Sunday, July 01, 2007

Fred Thompson, Corporatist

Forget Molly Levinson, Mark Halperin, Chuck Todd, Chris Matthews, and all the other pols. They and others may tell you that the Republican Presidential race likely will come down to two candidates, one "moderate" and one conservative.

The problem, of course, is that none of the four leading GOP contenders is running as a moderate. Yes, Rudy Giuliani is a liberal on cultural issues, such as gay rights, abortion rights, and gun control. But, not surprisingly, he's downplaying his deviance from the Republican base on those issues and instead emphasizing the inheritance tax, which Republicans, famously and disingenously, like to refer to as the "Death Tax." Mitt Romney has been reborn as a pro-life, anti-gay rights activist and John McCain, who now supports Bush's income tax cuts for the wealthy, is arguably the most passionate supporter of the Iraq war in the U.S. Senate. And former Senator Fred Thompson of Tennessee has expressed nary a moderate view as he has been increasingly, and effectively, promoted as the party's best hope to nominate a staunch conservative.

But what kind of conservative is Fred Thompson? Responding in 1996 to a survey by the Christian Coalition, Thompson checked "opposed" to an amendment to the United States Constituion "protecting the sanctity of human life" and explained "I do not believe abortion should be criminalized." And when asked by the Memphis group Family, Life, America, Responsible Education Under God Inc. (hardly pro-choice) if human life begins at conception, Thompson circled "N/A."

Thompson has spent several years as part of Hollywood, appearing both in films and on television, most notably in "Law and Order." It is hardly suprising, then, that he is comfortable with modern culture, at ease with a society many Republicans are not. On economic matters, however, he is a classic conservative. As a Senator, he voted to terminate Corporate Average Fuel Economy Standards, to reauthorize fast track trading authority of the President, to restrict class action lawsuits, in favor of allowing personal retirement accounts and Medicare means-testing, and against allowing reimportation of prescription drugs from Canada. When Thompson recently cut a video ridiculing Michael Moore for traveling to Cuba for the making of his movie "Sicko," Moore responded in part by targeting the Republican's "box upon box of cigars- Montecristos from Havana that you have in your office have contributed to Castro's reported wealth."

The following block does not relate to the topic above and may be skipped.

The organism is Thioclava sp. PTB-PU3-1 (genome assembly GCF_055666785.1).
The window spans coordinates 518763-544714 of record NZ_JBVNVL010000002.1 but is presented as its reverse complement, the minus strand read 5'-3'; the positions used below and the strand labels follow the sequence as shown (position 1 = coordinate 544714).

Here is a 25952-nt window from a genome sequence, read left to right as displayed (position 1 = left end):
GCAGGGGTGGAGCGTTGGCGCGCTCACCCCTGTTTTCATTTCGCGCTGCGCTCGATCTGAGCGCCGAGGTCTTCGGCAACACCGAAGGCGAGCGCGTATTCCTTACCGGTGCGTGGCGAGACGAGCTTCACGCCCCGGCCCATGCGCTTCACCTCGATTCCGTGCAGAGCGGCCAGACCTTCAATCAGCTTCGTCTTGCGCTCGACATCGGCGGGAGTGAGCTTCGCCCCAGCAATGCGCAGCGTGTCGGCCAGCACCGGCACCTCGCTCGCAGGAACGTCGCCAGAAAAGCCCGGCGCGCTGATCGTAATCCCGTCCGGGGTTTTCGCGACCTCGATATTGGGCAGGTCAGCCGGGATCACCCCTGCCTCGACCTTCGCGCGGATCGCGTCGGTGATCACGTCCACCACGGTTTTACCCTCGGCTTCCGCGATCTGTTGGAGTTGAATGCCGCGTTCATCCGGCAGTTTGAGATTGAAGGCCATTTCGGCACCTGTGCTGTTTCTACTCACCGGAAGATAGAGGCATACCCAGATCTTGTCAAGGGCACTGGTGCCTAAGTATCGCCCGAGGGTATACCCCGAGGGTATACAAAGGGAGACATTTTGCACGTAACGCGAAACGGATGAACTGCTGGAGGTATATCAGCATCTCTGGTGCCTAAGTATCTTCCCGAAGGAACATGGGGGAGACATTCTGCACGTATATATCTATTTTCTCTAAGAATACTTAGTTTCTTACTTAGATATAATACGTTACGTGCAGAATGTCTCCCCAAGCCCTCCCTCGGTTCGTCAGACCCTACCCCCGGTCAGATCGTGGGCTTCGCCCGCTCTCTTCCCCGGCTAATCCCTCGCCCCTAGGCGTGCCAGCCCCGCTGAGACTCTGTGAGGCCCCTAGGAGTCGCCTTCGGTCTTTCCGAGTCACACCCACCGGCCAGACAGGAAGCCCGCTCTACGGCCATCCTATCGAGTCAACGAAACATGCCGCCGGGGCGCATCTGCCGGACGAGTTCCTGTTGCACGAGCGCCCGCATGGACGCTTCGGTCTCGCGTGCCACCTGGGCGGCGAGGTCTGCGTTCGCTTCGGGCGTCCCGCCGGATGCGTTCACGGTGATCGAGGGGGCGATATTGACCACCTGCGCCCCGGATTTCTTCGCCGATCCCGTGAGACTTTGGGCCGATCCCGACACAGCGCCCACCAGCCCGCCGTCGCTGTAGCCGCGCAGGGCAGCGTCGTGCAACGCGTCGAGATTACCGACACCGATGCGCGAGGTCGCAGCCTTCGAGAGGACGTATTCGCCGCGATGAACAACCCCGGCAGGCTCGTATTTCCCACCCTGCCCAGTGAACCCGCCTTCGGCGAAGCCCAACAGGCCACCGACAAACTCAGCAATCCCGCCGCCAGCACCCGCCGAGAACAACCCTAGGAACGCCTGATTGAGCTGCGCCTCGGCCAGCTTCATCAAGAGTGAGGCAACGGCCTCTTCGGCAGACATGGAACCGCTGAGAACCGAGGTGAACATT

Fred Thompson, Corporatist

It's an interesting habit on the part of a hawkish, conservative Republican- doing his small part to bolster the regime of the dreaded Communist dictator. But it's not out of character. Thompson is playing the part of the cultural conservative but is, at base, a corporatist. It's an act commonly played by GOP politicians, as portrayed by Thomas Frank in "What's the Matter with Kansas?" Thompson's appeal to conservatives reflects that of the larger conservative movement, which "depends for its continued dominance and even for its very existence on people never making certain mental connections about the world, connections that until recently were treated as obvious or self-evident everywhere on the planet. For example, the conection between mass culture, most of which conservatives hate, and laissez-faire capitalism, which they adore without reservation." The Republican race will not come down to a "moderate" and a conservative, but between two conservatives: one who represents cultural, "social" conservatism and the other, who, despite his image, represents corporate interests.

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